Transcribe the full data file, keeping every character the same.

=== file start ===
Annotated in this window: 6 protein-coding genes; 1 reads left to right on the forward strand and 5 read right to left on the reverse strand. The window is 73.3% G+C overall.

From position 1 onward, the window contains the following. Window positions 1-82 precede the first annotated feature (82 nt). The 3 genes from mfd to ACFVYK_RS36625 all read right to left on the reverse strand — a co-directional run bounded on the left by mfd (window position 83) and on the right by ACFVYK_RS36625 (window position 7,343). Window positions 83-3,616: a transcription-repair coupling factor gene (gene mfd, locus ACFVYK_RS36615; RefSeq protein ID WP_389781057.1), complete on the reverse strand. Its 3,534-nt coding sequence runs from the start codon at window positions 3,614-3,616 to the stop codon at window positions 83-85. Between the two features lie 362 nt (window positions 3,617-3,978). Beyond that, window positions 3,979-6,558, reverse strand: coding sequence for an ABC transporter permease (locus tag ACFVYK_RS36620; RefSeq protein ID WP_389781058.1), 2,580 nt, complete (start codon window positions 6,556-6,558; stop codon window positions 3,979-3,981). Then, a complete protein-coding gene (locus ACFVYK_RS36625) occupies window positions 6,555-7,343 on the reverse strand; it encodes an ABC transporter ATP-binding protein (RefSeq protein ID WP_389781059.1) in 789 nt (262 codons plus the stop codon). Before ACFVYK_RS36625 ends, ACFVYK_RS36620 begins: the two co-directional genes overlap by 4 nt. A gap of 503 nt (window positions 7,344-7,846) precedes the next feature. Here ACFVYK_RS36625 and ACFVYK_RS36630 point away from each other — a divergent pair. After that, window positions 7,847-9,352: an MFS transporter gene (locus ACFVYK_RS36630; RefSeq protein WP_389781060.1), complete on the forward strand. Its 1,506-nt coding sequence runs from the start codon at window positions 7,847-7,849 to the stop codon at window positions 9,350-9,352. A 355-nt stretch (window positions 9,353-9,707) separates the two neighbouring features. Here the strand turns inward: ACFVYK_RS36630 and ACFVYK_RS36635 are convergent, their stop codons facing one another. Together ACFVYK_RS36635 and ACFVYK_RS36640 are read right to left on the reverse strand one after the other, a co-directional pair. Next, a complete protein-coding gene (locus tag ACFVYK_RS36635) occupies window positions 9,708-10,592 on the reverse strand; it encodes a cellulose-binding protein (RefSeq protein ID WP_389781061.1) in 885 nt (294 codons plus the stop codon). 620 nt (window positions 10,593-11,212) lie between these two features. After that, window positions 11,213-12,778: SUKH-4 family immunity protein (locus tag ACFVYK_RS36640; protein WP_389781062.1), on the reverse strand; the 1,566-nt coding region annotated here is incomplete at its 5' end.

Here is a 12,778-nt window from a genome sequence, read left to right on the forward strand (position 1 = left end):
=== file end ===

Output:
Annotated in this window: 6 protein-coding genes; 1 reads left to right on the forward strand and 5 read right to left on the reverse strand. The window is 73.3% G+C overall.

From position 1 onward, the window contains the following. Window positions 1-82 precede the first annotated feature (82 nt). The 3 genes from mfd to ACFVYK_RS36625 all read right to left on the reverse strand — a co-directional run bounded on the left by mfd (window position 83) and on the right by ACFVYK_RS36625 (window position 7,343). Window positions 83-3,616: a transcription-repair coupling factor gene (gene mfd, locus ACFVYK_RS36615; RefSeq protein ID WP_389781057.1), complete on the reverse strand. Its 3,534-nt coding sequence runs from the start codon at window positions 3,614-3,616 to the stop codon at window positions 83-85. Between the two features lie 362 nt (window positions 3,617-3,978). Beyond that, window positions 3,979-6,558, reverse strand: coding sequence for an ABC transporter permease (locus tag ACFVYK_RS36620; RefSeq protein ID WP_389781058.1), 2,580 nt, complete (start codon window positions 6,556-6,558; stop codon window positions 3,979-3,981). Then, a complete protein-coding gene (locus ACFVYK_RS36625) occupies window positions 6,555-7,343 on the reverse strand; it encodes an ABC transporter ATP-binding protein (RefSeq protein ID WP_389781059.1) in 789 nt (262 codons plus the stop codon). Before ACFVYK_RS36625 ends, ACFVYK_RS36620 begins: the two co-directional genes overlap by 4 nt. A gap of 503 nt (window positions 7,344-7,846) precedes the next feature. Here ACFVYK_RS36625 and ACFVYK_RS36630 point away from each other — a divergent pair. After that, window positions 7,847-9,352: an MFS transporter gene (locus ACFVYK_RS36630; RefSeq protein WP_389781060.1), complete on the forward strand. Its 1,506-nt coding sequence runs from the start codon at window positions 7,847-7,849 to the stop codon at window positions 9,350-9,352. A 355-nt stretch (window positions 9,353-9,707) separates the two neighbouring features. Here the strand turns inward: ACFVYK_RS36630 and ACFVYK_RS36635 are convergent, their stop codons facing one another. Together ACFVYK_RS36635 and ACFVYK_RS36640 are read right to left on the reverse strand one after the other, a co-directional pair. Next, a complete protein-coding gene (locus tag ACFVYK_RS36635) occupies window positions 9,708-10,592 on the reverse strand; it encodes a cellulose-binding protein (RefSeq protein ID WP_389781061.1) in 885 nt (294 codons plus the stop codon). 620 nt (window positions 10,593-11,212) lie between these two features. After that, window positions 11,213-12,778: SUKH-4 family immunity protein (locus tag ACFVYK_RS36640; protein WP_389781062.1), on the reverse strand; the 1,566-nt coding region annotated here is incomplete at its 5' end.

Here is a 12,778-nt window from a genome sequence, read left to right on the forward strand (position 1 = left end):